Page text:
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Shanghai targets `green' power plan
(China Daily)
Updated: 2004-03-23 01:30

Shanghai is expected to formally introduce a Green Electricity Scheme this year, mainly targeting large non-household consumers, officials say.

Under the plan that focuses on wind and solar power, the local government will encourage businesses to buy green electricity -- energy produced from renewable resources such as wind and solar power -- at a slightly-higher price, according to an energy policy forum held on Sunday.

Details, such as the pricing, have yet to be finalized, but companies who voluntarily purchase such power will be granted honour certificates by local government and a list of the enterprises will be announced in major local media to enhance their reputations.

Worldwide, green electricity has been developed in the Netherlands, the United States, Australia and Germany.

The Shanghai Economic Commission authorized the Shanghai Energy Conservation Supervision Centre to design the green electricity scheme in co-operation with Shanghai Municipal Electric Power Company last September.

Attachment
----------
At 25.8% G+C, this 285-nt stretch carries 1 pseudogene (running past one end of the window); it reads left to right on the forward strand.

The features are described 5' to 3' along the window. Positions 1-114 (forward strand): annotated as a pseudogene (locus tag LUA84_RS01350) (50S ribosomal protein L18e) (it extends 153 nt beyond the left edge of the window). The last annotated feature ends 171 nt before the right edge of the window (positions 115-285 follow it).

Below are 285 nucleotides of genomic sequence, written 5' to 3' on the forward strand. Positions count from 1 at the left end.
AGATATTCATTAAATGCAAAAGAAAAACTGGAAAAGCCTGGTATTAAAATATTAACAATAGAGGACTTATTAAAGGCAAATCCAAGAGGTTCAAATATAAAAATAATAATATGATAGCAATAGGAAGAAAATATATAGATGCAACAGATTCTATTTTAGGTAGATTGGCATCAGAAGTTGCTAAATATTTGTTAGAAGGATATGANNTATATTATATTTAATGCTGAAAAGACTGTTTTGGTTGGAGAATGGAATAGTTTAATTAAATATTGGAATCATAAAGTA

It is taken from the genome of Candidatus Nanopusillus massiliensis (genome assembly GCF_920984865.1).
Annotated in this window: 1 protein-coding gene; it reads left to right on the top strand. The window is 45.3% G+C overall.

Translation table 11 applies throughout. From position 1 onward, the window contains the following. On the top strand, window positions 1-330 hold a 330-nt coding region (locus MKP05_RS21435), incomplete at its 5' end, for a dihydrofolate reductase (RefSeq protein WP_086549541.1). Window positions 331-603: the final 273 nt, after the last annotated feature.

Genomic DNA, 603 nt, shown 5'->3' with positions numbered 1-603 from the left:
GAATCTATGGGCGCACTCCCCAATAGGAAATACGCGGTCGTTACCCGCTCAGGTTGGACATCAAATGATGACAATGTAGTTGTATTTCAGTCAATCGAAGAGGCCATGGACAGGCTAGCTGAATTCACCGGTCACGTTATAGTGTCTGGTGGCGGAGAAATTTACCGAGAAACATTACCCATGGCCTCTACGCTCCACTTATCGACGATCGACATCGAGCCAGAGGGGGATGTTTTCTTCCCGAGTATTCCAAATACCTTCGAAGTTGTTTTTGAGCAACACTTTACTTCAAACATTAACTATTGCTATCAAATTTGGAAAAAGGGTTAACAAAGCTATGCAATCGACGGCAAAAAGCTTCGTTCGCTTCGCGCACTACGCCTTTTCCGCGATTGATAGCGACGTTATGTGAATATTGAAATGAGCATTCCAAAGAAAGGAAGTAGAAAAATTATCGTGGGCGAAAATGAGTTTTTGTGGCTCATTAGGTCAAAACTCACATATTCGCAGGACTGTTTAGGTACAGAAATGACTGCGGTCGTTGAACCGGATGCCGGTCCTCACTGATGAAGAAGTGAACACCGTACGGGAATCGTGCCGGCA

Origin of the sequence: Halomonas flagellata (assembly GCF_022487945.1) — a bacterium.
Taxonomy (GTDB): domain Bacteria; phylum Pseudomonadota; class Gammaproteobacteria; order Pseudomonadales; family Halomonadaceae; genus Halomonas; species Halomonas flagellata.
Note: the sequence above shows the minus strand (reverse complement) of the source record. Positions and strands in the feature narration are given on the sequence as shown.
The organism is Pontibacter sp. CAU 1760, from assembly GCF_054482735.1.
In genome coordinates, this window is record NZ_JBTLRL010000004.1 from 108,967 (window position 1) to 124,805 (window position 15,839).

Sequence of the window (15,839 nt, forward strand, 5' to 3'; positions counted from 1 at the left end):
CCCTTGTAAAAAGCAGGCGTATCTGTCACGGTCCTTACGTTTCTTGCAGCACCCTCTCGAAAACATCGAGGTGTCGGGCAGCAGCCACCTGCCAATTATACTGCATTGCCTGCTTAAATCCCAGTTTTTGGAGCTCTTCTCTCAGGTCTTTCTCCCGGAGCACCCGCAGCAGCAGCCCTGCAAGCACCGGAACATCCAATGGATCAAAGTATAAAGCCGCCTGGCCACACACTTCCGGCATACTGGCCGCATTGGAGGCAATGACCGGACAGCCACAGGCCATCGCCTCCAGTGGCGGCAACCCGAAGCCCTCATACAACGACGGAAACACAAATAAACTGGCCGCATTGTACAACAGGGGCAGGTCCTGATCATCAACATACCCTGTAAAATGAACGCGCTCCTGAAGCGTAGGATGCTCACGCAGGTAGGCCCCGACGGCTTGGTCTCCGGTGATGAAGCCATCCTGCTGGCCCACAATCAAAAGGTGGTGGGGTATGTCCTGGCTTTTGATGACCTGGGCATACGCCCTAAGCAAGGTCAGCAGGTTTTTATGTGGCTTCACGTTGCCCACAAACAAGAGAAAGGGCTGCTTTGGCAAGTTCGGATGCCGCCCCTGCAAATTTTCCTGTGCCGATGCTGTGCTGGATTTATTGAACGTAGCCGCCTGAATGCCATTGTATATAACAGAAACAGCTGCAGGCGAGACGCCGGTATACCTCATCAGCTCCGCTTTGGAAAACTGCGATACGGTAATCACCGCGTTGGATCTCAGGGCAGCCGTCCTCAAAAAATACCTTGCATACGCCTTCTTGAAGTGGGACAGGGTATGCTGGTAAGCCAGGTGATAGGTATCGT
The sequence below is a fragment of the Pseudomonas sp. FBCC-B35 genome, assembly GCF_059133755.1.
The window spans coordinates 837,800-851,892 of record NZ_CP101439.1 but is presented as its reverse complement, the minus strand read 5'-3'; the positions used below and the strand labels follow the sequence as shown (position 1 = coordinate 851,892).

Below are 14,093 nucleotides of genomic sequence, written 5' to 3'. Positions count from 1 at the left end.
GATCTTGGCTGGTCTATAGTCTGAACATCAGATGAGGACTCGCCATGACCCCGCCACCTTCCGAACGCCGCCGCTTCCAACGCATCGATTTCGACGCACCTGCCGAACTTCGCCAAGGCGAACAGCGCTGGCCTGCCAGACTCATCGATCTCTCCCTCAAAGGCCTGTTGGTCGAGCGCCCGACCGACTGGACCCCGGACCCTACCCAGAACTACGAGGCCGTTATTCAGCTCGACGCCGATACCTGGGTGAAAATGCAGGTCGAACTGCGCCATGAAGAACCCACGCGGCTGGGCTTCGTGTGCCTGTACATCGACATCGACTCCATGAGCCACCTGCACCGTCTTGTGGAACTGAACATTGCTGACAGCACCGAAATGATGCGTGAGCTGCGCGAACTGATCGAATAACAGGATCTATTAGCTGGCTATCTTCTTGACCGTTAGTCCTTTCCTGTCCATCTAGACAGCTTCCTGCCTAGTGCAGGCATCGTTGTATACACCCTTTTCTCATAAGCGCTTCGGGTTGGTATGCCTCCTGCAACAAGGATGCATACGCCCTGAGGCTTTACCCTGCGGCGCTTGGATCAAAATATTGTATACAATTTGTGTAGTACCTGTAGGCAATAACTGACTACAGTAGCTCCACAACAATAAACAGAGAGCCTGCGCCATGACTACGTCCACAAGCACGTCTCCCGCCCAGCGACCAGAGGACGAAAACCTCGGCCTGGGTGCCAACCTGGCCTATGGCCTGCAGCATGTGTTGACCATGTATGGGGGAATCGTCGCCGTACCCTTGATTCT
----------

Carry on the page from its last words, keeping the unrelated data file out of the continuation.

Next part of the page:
"Shanghai is expected to become a positive example for other economically-developed coastal cities in China," Douglas Ogden, executive vice president of the US-based Energy Foundation, told local media earlier at the forum.

According to local government, a 3,400-kilowatt windmill and a 10-kilowatt solar power generator have been established along the coastal area in Fengxian District in the city's southern suburbs.

In addition, construction of larger wind-power facilities in the city's Chongming Island and Nanhui District are being designed to have a capacity of more than 20,000 kilowatts. So far, they represent the largest windmills on the Chinese mainland, and are expected to be completed later this year, according to the company.

The windmills, with a total investment of 200 million yuan (US$24 million), are a co-operative project between the State Power Corporation and the World Bank on promoting the country's exploration of abundant wind power along the country's coast, said Hu Chengyu, an official with Shanghai Power, a subsidiary company under the State Power Corporation and the main developer.

Hu points out that the city's green electricity "will be only a very small part of the city's total electricity supply" and will not help ease the current power pinch in Shanghai.

But the green electricity programme may further help improve the public awareness of sustainable development and environmental protection, said Hu.

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